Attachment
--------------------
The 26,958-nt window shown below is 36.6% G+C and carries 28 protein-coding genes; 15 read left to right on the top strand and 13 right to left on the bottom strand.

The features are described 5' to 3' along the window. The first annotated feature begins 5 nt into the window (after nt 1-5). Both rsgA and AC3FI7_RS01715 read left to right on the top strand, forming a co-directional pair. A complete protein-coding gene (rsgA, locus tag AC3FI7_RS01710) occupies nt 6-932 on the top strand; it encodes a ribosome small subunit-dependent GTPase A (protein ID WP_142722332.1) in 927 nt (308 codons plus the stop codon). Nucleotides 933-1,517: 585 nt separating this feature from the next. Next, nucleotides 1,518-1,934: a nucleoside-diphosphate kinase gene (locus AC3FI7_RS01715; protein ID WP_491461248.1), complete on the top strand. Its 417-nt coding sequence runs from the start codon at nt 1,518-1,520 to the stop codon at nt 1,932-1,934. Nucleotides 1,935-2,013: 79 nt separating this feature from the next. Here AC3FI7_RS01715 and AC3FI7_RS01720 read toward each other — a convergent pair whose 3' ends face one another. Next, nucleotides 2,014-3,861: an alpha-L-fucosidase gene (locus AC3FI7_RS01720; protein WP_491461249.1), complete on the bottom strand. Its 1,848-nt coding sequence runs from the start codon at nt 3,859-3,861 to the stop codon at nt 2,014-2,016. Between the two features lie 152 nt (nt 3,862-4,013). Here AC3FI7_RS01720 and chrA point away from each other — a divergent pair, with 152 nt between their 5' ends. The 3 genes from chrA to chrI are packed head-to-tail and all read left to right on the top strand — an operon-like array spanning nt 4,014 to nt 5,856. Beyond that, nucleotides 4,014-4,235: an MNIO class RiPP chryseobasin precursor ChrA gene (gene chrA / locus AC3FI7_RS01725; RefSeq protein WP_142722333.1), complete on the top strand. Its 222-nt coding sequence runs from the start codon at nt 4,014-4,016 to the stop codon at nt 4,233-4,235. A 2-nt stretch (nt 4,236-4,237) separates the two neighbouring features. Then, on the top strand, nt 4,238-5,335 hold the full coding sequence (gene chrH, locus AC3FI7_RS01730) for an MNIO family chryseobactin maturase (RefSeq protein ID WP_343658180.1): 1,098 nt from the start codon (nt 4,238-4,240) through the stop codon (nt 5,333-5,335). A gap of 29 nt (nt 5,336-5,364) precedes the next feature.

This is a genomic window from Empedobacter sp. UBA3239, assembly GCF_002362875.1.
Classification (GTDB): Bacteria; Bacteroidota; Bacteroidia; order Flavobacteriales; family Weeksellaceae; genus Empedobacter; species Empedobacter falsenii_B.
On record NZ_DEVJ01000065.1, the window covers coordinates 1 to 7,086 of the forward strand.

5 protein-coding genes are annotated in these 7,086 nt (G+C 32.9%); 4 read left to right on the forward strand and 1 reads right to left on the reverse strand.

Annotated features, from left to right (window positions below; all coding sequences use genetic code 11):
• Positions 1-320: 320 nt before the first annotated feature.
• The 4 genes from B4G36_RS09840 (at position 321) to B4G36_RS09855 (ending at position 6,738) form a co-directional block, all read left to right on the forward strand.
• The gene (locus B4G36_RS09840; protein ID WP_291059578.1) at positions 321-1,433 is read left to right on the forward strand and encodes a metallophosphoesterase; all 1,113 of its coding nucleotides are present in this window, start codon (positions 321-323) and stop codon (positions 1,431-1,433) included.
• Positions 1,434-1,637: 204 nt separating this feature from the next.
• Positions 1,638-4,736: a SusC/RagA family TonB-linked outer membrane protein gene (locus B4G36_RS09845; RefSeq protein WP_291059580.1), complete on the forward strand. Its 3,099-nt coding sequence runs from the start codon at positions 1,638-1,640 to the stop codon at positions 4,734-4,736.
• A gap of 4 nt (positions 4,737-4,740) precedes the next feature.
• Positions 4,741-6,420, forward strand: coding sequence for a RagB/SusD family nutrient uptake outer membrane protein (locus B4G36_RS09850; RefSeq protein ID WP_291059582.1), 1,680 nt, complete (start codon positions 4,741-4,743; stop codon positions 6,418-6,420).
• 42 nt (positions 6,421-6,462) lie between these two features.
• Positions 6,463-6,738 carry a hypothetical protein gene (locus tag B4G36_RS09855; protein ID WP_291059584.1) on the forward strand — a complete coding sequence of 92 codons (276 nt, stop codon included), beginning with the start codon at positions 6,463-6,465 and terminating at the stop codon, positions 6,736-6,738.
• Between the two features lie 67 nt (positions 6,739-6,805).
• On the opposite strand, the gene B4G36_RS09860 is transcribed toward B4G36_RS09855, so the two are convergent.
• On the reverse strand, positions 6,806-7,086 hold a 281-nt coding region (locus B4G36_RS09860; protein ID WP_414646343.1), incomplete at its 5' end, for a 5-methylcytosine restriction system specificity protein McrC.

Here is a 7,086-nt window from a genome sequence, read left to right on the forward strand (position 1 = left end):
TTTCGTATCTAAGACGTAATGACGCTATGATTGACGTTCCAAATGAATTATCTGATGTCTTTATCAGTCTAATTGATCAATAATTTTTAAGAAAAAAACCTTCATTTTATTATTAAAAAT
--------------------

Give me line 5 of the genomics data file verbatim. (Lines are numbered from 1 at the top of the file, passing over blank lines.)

On record NZ_DEVJ01000065.1, the window covers coordinates 1 to 7,086 of the forward strand.